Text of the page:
Larger institutions, with financial support and a broad and reliable audience base provide the ability to put a megaphone to younger voices, both artists and audience, and the vitality that comes from that. The British system, as discussed by Seth in the podcast, of shifting artistic directorship of the primary institutions and providing outlets for the next generation of theater artists, not only creates a more diverse theatrical market, it also allows the voice of a younger generation of artists to speak directly to its immediate peers. If we are having trouble in the US inspiring young people to go to the theater, it is perhaps because so little of the work that they see is produced by and for members of their generation. THAT is the ladder, in which I speak. I WOULD love to pay my rent doing this, but more importantly, I would love younger artistic voices to be championed by older institutions so that we can actually build an audience base that will grow into the next generation of theater patrons. I would LOVE it if larger institutions would recognize and nurture the voice of the next theatrical generation by providing for them an opportunity to work in a situation where they are fully supported.
In my career that I am terribly grateful for, I have, in the same year, been paid $5,000 for a job and $300 dollars for a job, and I can tell you, my approach to the work in both situations is the same. I still believe in what the play is saying, and I still work to create the most collaborative and creatively motivating working relationship possible, and I think that the end product is remarkably similar. The difference is that, in the supported situation, everyone can focus more on their actual job, and it’s more possible to share the work with community at large.
Long winded, I know. But you hit a nerve. If we don’t insist on our own value, than who will? If we don’t continue to challenge our larger and more supported institutions to champion the voices of emerging artists, then how will those voices be heard?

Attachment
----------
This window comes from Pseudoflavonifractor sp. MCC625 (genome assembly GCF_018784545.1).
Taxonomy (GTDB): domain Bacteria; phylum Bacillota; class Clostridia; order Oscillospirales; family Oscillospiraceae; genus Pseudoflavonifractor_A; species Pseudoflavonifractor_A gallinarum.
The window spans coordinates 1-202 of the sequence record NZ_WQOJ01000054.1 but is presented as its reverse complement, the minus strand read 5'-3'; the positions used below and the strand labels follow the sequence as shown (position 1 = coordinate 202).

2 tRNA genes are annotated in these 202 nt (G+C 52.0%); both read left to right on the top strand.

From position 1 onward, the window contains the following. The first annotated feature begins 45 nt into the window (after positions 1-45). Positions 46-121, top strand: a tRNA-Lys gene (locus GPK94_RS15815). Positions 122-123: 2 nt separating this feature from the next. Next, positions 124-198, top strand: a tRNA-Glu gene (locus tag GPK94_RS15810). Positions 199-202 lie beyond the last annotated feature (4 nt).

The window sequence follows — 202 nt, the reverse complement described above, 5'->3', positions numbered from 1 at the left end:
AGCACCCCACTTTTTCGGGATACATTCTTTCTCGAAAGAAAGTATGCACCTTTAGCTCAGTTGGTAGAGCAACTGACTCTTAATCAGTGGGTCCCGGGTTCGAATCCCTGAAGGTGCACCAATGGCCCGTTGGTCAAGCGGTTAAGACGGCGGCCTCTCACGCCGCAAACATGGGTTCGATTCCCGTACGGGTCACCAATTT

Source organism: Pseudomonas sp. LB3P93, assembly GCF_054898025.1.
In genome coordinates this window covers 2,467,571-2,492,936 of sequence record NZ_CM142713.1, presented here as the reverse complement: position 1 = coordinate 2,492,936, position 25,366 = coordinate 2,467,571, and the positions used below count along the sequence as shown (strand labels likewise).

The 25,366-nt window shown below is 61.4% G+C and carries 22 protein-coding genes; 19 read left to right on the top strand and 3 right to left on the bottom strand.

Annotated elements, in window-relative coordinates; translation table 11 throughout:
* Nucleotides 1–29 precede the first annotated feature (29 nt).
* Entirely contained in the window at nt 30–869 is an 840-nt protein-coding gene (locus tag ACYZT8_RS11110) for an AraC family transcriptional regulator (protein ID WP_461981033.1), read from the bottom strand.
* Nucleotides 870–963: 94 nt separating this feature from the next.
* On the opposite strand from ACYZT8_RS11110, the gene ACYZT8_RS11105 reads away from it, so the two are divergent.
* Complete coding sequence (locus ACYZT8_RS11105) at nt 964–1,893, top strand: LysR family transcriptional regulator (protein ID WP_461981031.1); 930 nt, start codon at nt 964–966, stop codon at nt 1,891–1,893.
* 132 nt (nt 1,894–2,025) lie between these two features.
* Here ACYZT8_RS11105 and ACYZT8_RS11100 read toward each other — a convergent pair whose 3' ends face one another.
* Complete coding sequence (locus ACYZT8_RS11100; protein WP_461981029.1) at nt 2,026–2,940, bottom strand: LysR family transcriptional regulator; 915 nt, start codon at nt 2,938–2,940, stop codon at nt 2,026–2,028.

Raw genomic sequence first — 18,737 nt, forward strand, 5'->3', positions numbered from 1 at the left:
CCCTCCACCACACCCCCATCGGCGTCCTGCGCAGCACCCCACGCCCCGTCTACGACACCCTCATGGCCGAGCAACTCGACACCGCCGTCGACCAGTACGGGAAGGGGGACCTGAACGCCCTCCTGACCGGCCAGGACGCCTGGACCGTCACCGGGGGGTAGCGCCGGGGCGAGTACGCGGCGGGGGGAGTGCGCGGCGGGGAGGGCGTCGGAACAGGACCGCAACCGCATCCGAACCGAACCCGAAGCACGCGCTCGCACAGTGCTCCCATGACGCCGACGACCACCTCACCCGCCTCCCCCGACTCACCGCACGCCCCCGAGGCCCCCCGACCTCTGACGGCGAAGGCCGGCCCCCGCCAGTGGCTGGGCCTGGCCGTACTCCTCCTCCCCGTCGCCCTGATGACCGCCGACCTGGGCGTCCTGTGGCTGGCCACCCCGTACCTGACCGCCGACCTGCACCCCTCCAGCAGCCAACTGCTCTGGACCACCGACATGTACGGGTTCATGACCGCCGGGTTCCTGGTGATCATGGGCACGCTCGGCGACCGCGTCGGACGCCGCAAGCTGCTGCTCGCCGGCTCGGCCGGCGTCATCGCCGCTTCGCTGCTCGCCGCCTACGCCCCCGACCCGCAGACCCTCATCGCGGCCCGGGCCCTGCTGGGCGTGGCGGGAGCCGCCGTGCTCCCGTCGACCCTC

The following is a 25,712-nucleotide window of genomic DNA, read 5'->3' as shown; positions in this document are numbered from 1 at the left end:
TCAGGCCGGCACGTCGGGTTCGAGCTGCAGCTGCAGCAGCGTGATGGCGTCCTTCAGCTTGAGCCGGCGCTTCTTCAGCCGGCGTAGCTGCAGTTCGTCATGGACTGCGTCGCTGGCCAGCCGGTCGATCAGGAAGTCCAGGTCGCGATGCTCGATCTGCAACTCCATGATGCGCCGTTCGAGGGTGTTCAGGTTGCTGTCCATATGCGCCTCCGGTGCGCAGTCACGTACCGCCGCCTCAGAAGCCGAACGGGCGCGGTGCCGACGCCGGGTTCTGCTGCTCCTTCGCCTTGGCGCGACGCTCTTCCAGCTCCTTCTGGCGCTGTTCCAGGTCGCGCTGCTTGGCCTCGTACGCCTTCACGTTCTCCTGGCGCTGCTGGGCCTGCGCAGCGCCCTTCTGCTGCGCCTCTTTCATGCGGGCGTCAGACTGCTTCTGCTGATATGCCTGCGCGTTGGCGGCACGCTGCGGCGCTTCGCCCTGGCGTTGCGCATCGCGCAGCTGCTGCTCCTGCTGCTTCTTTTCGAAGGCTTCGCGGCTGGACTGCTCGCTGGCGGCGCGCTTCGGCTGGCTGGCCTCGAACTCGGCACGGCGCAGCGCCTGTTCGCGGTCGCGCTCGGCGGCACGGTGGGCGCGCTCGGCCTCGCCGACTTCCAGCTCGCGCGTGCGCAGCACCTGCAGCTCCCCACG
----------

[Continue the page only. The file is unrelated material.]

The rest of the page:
Thanks guys – its exciting to be a part of the conversation. Thanks for having me and keep on keeping on.
And Han Solo responds...
To clarify, I believe that if money is charged for admission or received from grantors, the artists should get paid. I also believe that an artist who requires payment in order to participate is not a "lesser form of artist" but a "Commercial Artist." If that moniker feels icky, that really isn't my problem but your own. It is just a reverse of the "Professional" vs "Amateur" labelling that favors those who pursue money with their talents vs those who make a choice not to pursue money.
As for the compromise that money almost always requires in return, an Artist willing to make compromises to either play to the broadest possible audience or increase his or her possibilities of box office gold or even spend his or her time and talent on work that is compromised by the influence of monied interests is exactly that - compromised.
Simply put, the Artist (and the Art) is either compromised or not. The fluffy, feel good answer is that one can compromise but not a lot or take the money and boldly defy compromise - both great ideas but in practice are as likely as a virgin in Vegas. Possible? Sure. Even remotely typical. Not on your life.
Institutions exist to primarily support the institution - staffing, infrastructure, grant writing, promotion, upkeep on the physical facility - and support of the artists is almost always tertiary to administrative needs. Fact of life in a capitalist model. The value placed upon the Artist is and has been established, not by the Artist, but by the Powers with Money. In our society, Art has only the value it can bring economically (even though the frequent refrain of the Arts Community is how wonderful it is for kids and society, the reality is far more pragmatic - does it fuel the economy or not). Go read some grant proposals.